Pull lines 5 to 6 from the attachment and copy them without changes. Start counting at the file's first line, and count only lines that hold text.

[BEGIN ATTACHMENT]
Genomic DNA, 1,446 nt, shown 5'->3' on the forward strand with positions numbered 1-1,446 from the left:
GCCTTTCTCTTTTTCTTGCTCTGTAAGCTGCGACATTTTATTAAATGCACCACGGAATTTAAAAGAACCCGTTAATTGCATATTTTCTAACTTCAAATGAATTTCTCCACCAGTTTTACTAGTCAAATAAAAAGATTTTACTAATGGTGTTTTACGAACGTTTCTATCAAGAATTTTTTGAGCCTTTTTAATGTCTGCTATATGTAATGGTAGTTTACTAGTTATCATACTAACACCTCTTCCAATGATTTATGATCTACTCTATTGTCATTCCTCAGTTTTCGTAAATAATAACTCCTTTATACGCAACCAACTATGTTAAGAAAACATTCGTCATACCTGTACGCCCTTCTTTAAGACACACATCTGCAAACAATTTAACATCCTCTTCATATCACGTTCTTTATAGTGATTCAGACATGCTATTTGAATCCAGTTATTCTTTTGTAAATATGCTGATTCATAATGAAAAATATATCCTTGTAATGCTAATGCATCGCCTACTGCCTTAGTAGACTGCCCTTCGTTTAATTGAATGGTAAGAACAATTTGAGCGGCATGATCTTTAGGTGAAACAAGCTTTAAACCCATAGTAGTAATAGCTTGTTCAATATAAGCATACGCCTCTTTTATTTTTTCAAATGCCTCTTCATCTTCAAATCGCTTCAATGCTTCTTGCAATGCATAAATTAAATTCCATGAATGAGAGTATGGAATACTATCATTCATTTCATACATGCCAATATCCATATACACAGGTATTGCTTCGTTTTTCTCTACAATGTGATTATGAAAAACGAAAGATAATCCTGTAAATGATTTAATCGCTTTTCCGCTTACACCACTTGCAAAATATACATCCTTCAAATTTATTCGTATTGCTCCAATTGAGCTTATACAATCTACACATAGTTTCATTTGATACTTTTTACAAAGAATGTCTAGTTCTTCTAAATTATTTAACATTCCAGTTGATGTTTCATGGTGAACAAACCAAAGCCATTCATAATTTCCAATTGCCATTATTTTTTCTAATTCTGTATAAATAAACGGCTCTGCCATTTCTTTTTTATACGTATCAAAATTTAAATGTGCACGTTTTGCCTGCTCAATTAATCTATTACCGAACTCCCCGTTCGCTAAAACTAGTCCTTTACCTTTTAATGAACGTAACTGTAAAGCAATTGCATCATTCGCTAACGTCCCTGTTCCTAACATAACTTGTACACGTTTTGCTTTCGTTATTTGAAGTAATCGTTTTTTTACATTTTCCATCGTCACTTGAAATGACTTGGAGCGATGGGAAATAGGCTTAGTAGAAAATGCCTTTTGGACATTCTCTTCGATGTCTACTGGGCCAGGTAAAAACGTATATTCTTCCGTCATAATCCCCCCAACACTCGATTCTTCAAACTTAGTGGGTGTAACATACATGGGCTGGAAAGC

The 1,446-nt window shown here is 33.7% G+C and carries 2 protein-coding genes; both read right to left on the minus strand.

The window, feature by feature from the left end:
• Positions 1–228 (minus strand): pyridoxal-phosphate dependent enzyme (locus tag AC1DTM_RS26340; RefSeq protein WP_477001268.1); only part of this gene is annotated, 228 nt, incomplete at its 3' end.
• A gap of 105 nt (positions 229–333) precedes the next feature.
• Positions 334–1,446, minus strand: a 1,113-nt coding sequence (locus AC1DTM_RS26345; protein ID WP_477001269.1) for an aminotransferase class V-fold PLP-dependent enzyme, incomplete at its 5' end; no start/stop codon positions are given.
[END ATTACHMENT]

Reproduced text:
• Positions 1–228 (minus strand): pyridoxal-phosphate dependent enzyme (locus tag AC1DTM_RS26340; RefSeq protein WP_477001268.1); only part of this gene is annotated, 228 nt, incomplete at its 3' end.
• A gap of 105 nt (positions 229–333) precedes the next feature.